Sunday, September 30, 2012


Year 1986 remains most noteworthy in the annals of American comics for having simultaneously introduced two superlative graphic novels: Frank Miller's THE DARK KNIGHT RETURNS and the Alan Moore/Dave Gibbons WATCHMEN.  WATCHMEN generally enjoys the better critical reputation in the circles of comics-book elitists.  But there's one department where the Moore-Gibbons work, with its rather shallow superheroine Silk Spectre, falls short.  That's the department of the femme formidable.

In 1986 Miller had yet to start the downward creative spiral that recently culminated in the abysmal HOLY TERROR.  He was at the top of his game, and with TDKR he showed protean playfulness in re-inventing the somewhat staid Batman mythos of the time.  Arguably the Batman franchise was re-energized across the  board thanks to Miller, and the influence of his depiction of his new Robin was a major exemplar of that energy.

To my recollection, up until 1986 no one had ever suggested that it could be desirable that the role of Robin should be essayed by a teenaged female.  Today, certain comics-forums are replete with fans who bitterly resent that the character of Stephanie Brown, who briefly essayed the role in a few Batman stories, wasn't chosen to be an ongoing Robin.  (She did get to be a new Batgirl for a few months, though.)  I suggest that the idea of a female Robin might not have occured to anyone were it not for Miller's take.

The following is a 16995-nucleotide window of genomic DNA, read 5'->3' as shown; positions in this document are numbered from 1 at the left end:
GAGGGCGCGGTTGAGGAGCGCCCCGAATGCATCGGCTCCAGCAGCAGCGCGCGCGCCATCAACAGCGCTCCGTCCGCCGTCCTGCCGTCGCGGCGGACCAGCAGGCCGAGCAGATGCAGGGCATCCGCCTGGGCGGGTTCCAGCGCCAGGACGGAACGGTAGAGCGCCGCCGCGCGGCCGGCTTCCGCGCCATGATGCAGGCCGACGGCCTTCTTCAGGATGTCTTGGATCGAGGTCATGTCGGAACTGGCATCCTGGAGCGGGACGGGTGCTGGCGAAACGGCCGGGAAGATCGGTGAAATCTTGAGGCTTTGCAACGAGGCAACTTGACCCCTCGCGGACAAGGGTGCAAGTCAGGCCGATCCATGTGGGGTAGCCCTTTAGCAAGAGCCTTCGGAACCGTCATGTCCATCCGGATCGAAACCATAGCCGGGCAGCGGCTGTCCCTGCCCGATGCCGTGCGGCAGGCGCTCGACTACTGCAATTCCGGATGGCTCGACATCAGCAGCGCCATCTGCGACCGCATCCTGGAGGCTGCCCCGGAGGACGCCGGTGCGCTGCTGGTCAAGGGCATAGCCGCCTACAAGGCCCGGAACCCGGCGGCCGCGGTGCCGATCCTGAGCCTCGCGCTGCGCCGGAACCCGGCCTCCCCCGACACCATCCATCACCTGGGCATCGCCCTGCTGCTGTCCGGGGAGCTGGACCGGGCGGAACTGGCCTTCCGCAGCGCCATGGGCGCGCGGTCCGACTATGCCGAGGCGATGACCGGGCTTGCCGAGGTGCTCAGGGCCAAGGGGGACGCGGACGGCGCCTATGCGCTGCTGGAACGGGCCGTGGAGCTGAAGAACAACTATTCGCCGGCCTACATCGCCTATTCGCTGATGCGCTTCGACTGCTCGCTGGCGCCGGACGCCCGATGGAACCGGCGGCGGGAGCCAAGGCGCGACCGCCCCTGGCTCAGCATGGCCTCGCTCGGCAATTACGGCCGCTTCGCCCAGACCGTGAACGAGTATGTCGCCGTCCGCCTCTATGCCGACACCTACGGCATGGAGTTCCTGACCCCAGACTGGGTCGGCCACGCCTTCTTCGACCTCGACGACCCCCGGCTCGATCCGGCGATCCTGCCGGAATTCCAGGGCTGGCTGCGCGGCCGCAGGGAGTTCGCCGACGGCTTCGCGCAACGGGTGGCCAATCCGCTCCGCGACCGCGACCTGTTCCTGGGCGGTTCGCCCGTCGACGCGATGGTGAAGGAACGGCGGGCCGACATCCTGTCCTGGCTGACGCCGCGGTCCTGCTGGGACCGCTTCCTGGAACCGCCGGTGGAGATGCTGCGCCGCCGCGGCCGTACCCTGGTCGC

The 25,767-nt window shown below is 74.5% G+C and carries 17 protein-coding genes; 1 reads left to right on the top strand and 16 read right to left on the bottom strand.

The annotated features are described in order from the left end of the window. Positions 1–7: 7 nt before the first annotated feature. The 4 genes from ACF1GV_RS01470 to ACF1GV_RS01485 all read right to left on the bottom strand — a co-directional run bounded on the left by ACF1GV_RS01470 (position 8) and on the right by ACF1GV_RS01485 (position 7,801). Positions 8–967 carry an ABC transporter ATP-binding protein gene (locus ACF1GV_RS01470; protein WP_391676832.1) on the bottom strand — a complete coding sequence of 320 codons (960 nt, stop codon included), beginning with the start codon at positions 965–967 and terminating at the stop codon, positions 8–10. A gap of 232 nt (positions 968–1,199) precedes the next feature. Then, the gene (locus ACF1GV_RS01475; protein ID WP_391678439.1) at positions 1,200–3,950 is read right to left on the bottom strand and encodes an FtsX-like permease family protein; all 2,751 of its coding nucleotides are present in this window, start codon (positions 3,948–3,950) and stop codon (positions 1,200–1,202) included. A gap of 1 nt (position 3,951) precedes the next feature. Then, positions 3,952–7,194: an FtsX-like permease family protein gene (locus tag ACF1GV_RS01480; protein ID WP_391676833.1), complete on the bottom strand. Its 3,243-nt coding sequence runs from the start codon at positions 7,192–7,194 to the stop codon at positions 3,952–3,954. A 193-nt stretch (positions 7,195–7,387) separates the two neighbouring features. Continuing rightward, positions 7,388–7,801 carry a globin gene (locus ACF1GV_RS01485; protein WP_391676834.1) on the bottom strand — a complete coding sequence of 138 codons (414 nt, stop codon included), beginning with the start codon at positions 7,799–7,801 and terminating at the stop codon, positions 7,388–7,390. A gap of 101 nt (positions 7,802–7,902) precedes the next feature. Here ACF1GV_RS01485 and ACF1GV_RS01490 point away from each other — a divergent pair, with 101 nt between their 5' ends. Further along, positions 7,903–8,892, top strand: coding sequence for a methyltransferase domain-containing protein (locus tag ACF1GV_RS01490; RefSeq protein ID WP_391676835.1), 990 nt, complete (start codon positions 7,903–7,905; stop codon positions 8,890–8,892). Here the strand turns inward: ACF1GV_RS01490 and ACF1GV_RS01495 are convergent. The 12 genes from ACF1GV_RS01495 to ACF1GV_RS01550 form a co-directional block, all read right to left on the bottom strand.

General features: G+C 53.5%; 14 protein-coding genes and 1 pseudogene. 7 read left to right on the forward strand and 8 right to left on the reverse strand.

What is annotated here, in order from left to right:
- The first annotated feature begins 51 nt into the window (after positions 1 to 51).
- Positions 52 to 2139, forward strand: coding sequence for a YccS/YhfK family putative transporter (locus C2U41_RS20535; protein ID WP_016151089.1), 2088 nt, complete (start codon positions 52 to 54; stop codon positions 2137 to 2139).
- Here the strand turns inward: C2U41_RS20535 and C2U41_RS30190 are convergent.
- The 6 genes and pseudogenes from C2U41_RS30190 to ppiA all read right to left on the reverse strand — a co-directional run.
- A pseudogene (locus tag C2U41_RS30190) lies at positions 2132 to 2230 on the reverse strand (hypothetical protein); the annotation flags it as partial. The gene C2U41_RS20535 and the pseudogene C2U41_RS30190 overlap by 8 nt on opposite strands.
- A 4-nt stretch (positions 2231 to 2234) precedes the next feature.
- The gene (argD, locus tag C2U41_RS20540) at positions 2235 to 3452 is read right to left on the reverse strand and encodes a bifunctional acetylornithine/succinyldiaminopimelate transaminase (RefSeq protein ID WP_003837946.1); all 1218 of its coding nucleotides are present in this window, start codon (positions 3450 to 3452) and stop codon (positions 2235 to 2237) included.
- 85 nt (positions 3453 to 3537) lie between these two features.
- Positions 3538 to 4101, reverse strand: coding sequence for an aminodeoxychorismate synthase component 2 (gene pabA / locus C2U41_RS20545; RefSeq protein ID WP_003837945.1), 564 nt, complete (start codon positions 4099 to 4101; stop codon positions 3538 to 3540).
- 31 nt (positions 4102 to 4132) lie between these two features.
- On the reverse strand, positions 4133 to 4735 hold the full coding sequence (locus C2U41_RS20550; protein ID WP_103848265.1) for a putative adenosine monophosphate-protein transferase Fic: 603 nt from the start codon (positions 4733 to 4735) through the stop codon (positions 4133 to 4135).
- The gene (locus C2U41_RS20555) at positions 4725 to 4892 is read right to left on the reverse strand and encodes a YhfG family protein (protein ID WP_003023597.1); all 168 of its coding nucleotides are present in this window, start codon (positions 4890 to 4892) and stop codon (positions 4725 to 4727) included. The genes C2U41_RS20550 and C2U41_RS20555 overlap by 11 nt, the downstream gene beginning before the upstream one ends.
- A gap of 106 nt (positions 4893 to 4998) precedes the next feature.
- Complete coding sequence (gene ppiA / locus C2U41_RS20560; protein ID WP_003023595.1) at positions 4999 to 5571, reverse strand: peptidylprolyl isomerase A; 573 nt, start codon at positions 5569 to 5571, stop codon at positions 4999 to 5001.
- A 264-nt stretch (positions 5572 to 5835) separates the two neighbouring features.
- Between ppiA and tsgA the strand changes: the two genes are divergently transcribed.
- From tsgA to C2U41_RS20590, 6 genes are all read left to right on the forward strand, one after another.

Carrie Kelley isn't a particularly deep character, having been designed only for that Miller miniseries.  Nevertheless, back when Miller had a great ear for the "voice" of his fantasy-characters, Kelley's voice had the resonance of youth, of eternal innocence born again in the dark world of the Batman.  Kelley's Robin wasn't portrayed as especially tough, for she wins her only physical conflict in the miniseries through luck more than skill.  Nevertheless, she was a good athlete, and she looked great in the Robin costume, whose splashy colors aren't being donned by the male versions of Robin these days.

I'm not quite so crazy about her later incarnation as "Catgirl" in Miller's follow-up series THE DARK KNIGHT STRIKES AGAIN, so I probably won't cover that here.  However, I'll admit that it's a logical development of the original idea, given the dark and perverse nature of the Miller imagination.

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